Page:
The Foundation is delighted to announce Daiwa Scholars 2018.
For this year’s intake, the Foundation has selected seven Scholars.
Their subject areas encompass Biotechnology with Spanish, Chemistry, History, International Politics, Mechanical Engineering and Zoology.
Daiwa Scholars 2018 will depart for Tokyo in September 2018.
Their profiles with photographs can be found via the following link:Daiwa Scholars 2018
About the scholars
Aileen Cooney completed an MSci in Chemistry at Imperial College London in 2018. Her love of the Japanese language developed in her teenage years, and during her gap year in 2013, she visited Japan and lived in Tokyo with a Japanese host family for four months. She is interested in the molecular basis of nutrition and the effect of diet on physiological functions. As a number of renowned Japanese scientists are working in the area of functional foods and fermentation technology, she would like to complete a PhD in Japan at one of the leading food science institutes, and continue working in scientific research.
Graham Davies completed an MEng in Mechanical Engineering at Imperial College London in 2018. His long-standing interest in Japan was sparked by his interest in “chindougu” (ingenious but useless inventions) and the shinkansen. During the 2016/17 academic year, he decided to take a year out from his university studies to visit Japan, during which time he worked as a researcher at the University of Tokyo and at a café in Naoshima. He is interested in combining Artificial Intelligence (AI) techniques with big data to create improved and robust designs that are better suited to our complex and unpredictable world. He is keen to learn more about Japan’s world-class research in AI and optimisation under uncertainty. After gaining some industrial experience, he aims to complete a PhD in Japan or the UK and go on to work as a researcher developing sustainability technologies.
Enzo DeGregorio completed an MA (Scot) in English Literature and History in 2016, and an MSc in Literature and Modernity in 2017, both at the University of Edinburgh. He has studied Japanese in evening classes at the University’s Centre for Open Learning since 2015 and is a member of the Japanese conversation club Nihongo Scotland. He has worked as a research assistant on a number of projects for Dr Christopher Harding, Lecturer in Asian History at the University of Edinburgh and Daiwa Scholarship alumnus. Enzo took part in Sophia University’s month-long Summer Session in Asian Studies in 2016, studying Japanese language and Japanese literature in translation. He intends to complete a PhD in History, focusing on Japanese agency under the Allied Occupation of Japan, with a view to becoming an academic and writer in the field of Japanese history.
Busayo Esan completed an LLB at the University of Warwick in 2013. He was awarded a scholarship in 2014 to study Chinese at Xiamen University for a year. While in China, he also visited Japan, and this spurred his interest in Japan-China relations, and how the two can lead the way in building a robust, pan-regional security architecture. This led to his MSc in International Politics at SOAS, University of London, which he completed in 2018. He would like to gain experience in a Japanese think tank such as The Japan Institute of International Affairs (JIIA) or the Tokyo Foundation, with a view to creating his own think tank, run by millennials, conducting research into, and advocating for, greater cooperation on security issues within Northeast Asia.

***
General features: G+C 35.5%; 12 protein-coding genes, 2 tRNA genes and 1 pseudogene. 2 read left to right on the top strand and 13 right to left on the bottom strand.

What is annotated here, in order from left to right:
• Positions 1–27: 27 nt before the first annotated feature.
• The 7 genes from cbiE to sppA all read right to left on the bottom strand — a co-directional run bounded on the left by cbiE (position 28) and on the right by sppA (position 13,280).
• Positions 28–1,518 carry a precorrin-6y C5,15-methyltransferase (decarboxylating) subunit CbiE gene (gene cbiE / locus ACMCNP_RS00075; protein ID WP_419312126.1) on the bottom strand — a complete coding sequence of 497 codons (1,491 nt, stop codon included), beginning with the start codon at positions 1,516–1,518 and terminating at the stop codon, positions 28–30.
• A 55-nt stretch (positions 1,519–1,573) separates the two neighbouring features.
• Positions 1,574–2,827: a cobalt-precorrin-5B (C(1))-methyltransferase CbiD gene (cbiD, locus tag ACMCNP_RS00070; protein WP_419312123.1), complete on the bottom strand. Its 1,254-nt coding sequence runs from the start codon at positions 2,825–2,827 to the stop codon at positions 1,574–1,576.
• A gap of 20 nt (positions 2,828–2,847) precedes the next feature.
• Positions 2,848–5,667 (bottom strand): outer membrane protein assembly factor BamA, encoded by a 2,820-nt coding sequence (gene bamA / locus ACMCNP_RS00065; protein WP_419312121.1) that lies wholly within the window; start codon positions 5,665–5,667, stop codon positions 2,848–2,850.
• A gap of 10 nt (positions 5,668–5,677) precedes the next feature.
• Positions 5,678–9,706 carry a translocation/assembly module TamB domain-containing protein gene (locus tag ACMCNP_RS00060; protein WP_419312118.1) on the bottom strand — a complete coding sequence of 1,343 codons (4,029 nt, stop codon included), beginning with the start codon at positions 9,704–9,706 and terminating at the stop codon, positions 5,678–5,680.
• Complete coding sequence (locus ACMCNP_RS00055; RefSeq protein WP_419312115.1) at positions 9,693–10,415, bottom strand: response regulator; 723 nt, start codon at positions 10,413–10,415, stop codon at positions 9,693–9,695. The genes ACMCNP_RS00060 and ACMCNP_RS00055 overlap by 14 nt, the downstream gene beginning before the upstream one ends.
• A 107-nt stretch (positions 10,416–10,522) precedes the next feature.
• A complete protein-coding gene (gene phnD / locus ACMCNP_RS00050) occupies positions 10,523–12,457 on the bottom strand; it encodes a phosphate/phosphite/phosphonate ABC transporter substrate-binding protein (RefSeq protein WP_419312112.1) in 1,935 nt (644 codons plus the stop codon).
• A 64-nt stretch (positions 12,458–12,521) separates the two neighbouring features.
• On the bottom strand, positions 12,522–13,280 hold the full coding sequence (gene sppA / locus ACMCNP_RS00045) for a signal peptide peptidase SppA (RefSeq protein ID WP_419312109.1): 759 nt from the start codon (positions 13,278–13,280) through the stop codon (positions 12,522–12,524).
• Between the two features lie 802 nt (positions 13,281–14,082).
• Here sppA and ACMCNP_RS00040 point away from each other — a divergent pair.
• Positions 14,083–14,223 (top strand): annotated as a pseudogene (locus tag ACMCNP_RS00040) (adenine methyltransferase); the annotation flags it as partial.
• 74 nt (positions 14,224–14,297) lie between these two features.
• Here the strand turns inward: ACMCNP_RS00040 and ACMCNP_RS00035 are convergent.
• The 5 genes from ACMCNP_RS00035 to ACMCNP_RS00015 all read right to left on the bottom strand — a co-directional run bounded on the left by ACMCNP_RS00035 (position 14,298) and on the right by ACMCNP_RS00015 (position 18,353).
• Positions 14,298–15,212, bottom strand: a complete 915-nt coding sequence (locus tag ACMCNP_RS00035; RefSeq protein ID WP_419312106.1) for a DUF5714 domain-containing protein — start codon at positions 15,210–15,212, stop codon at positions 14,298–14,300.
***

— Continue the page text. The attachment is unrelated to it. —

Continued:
Vikram Jayaswal completed a BSc in Biotechnology with Spanish at Imperial College London in 2018. He became acquainted with Japanese in 2011, when he completed a three-week introductory Japanese language course after finishing his GCSEs. As an electronic music enthusiast he admires contemporary Japanese artists and figures such as Ikutaro Kakehashi. He is also interested in Japanese Buddhism and its differences from other schools of Buddhist thought. He aspires to create sustainable and renewable bioenergy resources, focussing on harnessing the power of algae, and has a professional interest in Japan as it is a leader with regard to algal biofuels. He intends to pursue further research into Industrial Biotechnology and Metabolic Engineering, in order to become a leading academic researcher in the field of algal biofuels.
Alba Landra completed a BA in Zoology at the University of Cambridge in 2018. Her interest in Japan began through a Japanese friend she met at school in Vietnam, who introduced her to Japanese culture through films and art. She has read a number of Japanese authors including Yasunari Kawabata, Hiroko Oyamada, Masahiko Shimada and Kenzaburo Oe. She aspires to work in the area of conservation, and to raise awareness of the beauty of Japan’s wildlife and in doing so, become a leader in the battle to safeguard it.
Joseph McLoughlin completed an MSc degree in Chemistry at University College London in 2018. He has a long-standing interest in Japanese history, having extensively studied the Tokugawa [or Edo] and Meiji periods among others. His area of expertise is in antibody-drug conjugates, an emerging field set to revolutionise the healthcare industry and into which Japanese industry has heavily invested. While in Japan, he hopes to forge links with fellow scientists. He aspires to complete a PhD before embarking on a career within either academia or industry as a medicinal chemist, and hopes to continue working on the synthesis of next-generation cancer therapeutics.